Carrie Randall, a substance abuse counselor who is unsuccessful at dating, comes face-to-face with death when two men approach her in a dark alley. Amid her assault, something resembling a werewolf, comes to her rescue in the nick of time. As she tries to process everything, unsure if what she witnessed was real or fantasy, her world suddenly collides with a handsome stranger as though they were somehow brought together by fate.
Despite her past relationships, Carrie finds herself spellbound, falling for Joseph Parker, a handsome, yet mysterious, journalist who works for an esteemed newspaper in Berkeley, California. But when Carrie discovers his terrifying secrets, she begins to fear for her life.
Now, Carrie is forced to make the hardest decision of her life. She can turn her back on Joseph, or stay and help him fight the demon who desires her soul.
Posted in book trailer
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Origins: The Blue Dragon Society follows a shape-shifting boy who has to decide if he will fulfill his destiny or let his hate exile him. What was the inspiration for the setup to your story?
I studied international human rights throughout my collegiate career and had several opportunities to see children and teens from countries and ethnic groups that did not get along. And from a very young age they were taught to hate each other, but there was one moment I saw, which will stay with me for the rest of my days. I was working and living in the single building Manhattan Campus of St. John’s University; it was late night and I was working on reports and I kept hearing children laughing and screaming on the floors below me. There were summer programs happening where students from various countries, countries that did not get along, were learning English. Initially, I thought the students were bullying each other, so I looked over the railing of the terrace where I was working and I was just about to get after at them, when I realized what they were doing – they were playing hide and seek. Hardly any of them could openly communicate with each other because they didn’t share languages, but they were laughing and playing together. They ranged in ages from eight to fourteen and they were just having the time of their lives. It’s been ten years since that happened and I’m getting emotional typing about it now because of how powerful that was to see. With Owen, I wanted to write something that showed if you just take a moment to get to know someone from another culture or ethnic group, you’ll see that we have far more in common than not. Those children bonded over playtime and as Owen grows, he will see that there are far more reasons for us to work together than against one another. This theme will continue into the sequel as well.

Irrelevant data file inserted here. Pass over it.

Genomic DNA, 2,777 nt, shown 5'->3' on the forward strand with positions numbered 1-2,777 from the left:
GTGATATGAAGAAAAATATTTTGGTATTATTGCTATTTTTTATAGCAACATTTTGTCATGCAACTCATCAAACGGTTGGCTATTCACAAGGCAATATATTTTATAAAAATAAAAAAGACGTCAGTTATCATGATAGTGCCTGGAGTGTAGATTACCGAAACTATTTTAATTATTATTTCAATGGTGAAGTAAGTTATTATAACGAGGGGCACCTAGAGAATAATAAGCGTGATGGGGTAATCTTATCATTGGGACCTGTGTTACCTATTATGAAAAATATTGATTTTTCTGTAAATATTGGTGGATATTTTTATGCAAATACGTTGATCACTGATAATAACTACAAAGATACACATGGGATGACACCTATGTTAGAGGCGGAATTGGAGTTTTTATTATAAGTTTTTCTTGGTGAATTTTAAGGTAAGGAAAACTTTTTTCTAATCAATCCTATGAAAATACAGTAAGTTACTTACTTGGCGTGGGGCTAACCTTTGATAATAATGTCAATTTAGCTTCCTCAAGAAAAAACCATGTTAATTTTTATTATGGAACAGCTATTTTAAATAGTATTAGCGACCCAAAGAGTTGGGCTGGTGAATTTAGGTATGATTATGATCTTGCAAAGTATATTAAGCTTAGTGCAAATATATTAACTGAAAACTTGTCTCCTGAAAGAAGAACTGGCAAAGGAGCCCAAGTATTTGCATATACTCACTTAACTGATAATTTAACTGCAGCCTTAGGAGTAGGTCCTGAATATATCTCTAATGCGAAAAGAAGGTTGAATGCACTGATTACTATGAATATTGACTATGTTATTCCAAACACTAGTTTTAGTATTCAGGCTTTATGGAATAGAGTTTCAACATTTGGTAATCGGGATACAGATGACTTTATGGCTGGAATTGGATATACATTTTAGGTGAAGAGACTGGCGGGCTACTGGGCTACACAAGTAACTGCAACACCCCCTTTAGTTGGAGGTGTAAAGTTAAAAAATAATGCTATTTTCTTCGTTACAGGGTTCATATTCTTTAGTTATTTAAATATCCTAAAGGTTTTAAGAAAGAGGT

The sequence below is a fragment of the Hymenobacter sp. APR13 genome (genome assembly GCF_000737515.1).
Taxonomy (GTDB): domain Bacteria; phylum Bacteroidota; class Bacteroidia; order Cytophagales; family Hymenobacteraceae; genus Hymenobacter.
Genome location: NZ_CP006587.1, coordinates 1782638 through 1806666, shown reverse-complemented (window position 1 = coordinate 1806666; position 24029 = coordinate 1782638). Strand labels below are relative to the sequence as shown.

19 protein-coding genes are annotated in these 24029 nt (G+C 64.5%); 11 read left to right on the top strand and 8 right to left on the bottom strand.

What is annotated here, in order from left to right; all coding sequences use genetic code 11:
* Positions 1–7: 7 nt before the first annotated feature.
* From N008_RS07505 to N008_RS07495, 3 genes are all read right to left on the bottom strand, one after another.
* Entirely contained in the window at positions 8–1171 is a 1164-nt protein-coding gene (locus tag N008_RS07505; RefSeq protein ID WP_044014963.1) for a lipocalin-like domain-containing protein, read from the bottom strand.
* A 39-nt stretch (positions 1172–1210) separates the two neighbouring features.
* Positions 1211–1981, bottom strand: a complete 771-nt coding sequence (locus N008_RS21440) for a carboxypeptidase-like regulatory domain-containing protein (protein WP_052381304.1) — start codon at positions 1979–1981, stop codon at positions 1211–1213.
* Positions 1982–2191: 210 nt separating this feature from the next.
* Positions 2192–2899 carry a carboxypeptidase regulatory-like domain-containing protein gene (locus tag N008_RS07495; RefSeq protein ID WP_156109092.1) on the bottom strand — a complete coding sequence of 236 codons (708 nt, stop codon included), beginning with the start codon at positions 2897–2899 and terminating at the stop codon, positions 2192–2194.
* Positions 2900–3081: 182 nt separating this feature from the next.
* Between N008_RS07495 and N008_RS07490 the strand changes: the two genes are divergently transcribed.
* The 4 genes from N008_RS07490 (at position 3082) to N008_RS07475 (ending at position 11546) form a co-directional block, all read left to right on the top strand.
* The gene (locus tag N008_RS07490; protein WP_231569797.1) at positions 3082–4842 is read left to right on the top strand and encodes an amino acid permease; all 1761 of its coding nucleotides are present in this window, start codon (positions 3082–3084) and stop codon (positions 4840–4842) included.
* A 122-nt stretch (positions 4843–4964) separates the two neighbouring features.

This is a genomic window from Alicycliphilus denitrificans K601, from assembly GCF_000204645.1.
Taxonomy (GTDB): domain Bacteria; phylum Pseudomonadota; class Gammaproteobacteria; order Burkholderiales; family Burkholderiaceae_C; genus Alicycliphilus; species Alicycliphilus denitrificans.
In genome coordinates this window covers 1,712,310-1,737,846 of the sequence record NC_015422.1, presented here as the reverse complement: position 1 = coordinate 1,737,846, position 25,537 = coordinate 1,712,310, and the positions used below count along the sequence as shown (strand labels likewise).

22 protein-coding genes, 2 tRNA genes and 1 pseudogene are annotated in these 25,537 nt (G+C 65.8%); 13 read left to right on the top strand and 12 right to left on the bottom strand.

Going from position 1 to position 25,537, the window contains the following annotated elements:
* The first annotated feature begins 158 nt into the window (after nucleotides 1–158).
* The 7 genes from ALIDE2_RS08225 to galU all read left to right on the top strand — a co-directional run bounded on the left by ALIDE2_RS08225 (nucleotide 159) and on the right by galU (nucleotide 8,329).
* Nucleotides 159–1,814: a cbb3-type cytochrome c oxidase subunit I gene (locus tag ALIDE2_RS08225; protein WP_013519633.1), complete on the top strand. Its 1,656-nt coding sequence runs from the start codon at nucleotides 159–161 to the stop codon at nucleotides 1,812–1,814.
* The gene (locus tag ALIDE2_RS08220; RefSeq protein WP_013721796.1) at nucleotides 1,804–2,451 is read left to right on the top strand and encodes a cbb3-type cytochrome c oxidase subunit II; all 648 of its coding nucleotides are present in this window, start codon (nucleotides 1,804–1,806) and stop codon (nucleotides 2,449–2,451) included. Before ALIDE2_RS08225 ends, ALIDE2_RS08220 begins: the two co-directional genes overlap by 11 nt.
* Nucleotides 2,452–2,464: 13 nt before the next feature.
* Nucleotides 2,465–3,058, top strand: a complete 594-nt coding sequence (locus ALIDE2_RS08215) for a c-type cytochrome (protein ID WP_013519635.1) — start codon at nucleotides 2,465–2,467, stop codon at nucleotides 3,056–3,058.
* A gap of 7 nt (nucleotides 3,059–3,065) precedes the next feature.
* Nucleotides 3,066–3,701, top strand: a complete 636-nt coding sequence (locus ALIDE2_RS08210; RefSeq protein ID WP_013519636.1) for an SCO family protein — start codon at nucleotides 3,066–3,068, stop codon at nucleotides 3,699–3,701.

Owen faces many moral challenges and experiences of growth in this novel. What were some driving ideals behind your character’s development?